Man Becomes First To Visit The World's Largest Beaver Dam
In 2007, researchers were scouring over satellite imagery of the remote Canadian wilderness on Google Earth when they spotted something incredible - a beaver dam so massive, it is visible from space. Measuring in at some 2,790 feet in length, the enormous structure even rivals many of humanity's most impressive creations.
Among those who heard reports about the discovery was Rob Mark, a modern-day explorer who was eager to embark on a challenging new adventure.
"I read an article about it and was fascinated that something was that big. Then I read couple of other articles about it and there were two recurring themes: one was that it's incredibly remote and very difficult to get to, and the second was that no one has ever been there," Mark tells The Dodo.
"Those two things met my criteria, so I started doing my research on what it was going to take get there."
After plotting a rough course that would take him through some of the most impassible terrain on the planet, Mark packed his gear and traveled to Fort Chipewyan in northern Alberta, Canada, the last outpost before his 120 mile trek to the dam.
It took him nearly five days to arrive, bushwhacking through the untraversed landscape, inching closer to the beavers' hidden fortress.
"This was the toughest bit of journey I've ever been on. The land is flat, but the vegetation is so incredibly thick. Then you're walking through muskeg and that turns into bog, then out and out swamp," he says.
The last mile stretch before the dam was so boggy, Mark says it took him five hours to pass through, but the effort was all made worth it when he first laid his eyes on the beaver's creation.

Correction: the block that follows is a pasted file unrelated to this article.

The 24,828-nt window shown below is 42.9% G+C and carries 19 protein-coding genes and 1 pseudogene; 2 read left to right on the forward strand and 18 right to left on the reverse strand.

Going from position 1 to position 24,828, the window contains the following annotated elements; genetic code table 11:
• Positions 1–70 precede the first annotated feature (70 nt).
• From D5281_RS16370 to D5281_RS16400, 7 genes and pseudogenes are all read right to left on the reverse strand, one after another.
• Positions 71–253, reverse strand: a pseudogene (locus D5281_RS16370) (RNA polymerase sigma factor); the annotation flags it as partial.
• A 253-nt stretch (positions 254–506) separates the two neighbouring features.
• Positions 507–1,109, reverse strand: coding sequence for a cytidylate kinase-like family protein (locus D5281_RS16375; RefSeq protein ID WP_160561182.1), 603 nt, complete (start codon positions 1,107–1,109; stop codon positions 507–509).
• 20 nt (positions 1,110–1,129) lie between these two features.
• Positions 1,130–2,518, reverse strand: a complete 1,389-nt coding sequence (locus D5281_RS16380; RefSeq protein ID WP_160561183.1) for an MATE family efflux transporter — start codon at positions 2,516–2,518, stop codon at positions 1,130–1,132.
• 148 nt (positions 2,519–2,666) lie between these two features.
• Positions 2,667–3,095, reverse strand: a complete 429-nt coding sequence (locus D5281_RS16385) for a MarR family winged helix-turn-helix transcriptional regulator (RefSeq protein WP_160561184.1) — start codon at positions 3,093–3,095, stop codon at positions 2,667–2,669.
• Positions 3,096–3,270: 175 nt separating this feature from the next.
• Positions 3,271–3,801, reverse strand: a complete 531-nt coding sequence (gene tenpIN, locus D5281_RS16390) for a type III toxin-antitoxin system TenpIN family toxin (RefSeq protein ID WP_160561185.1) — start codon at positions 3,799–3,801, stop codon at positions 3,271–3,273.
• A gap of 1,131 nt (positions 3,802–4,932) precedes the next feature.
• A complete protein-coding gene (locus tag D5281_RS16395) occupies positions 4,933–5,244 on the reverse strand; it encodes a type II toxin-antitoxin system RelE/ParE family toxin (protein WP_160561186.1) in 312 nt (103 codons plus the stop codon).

"There was a great sense of relief. I felt a great peace and calm come over me. It was just an incredible feeling knowing that I'm the first person. No one has ever walked where I'm standing before," says Mark.
"These beavers have it made. All they're doing is cutting down the willows and the trees for them to eat the bark off of. They don't have to do anything more with the dam. The parts of the dam that I saw, there was no new construction going on whatsoever. They just have a really nice place to live."
Biologists believe that the beaver dam took about 20 years to build, dwarfing what was previously thought to be the largest dam in the world, a 1,956 foot dam found in Montana. Beavers use these structures to give them protection from predators, and to allow them to continue hunting for food under water even after the surface has frozen over.
Beavers are one of the few animals, aside from humans, whose constructions can significantly reshape the surrounding landscape, creating a new wetland ecosystem for other species to thrive in.
Although the dam only stood about four feet high, it stretched out more than a half-mile wide, covered in vegetation and mud. As he traversed the record-breaking structure, avoiding the beaver lodge where the animals actually live, Mark says he happened upon one of its proud residents - but the animal was none too happy to see a visitor near his secluded hideaway.
"There was a lone, big beaver. I expected, never seeing a human before, that the beaver would not mind my presence, but it was the exact opposite. He was incredibly angry and kept splashing and slapping his tail at me when I was standing on the dam," says Mark.
Not a scientist himself, Mark says he hopes that his trek will inspire biologists and naturalists to visit the site to get a clearer understanding of just what beavers are capable of building.
"I'm a huge fan of wildlife in general, and I think the beaver is just a fascinating animal for what it does. I've always respected them, but I have a whole new respect that they were able to build something on this scale. It's really unbelievable," say Mark.
"This is the biggest animal-built structure I can think of. It's pretty amazing that an animal was able to do this. And it is a solid structure. I was walking on it, and it is the only bit of solid ground for miles. It was great. They built a really solid dam."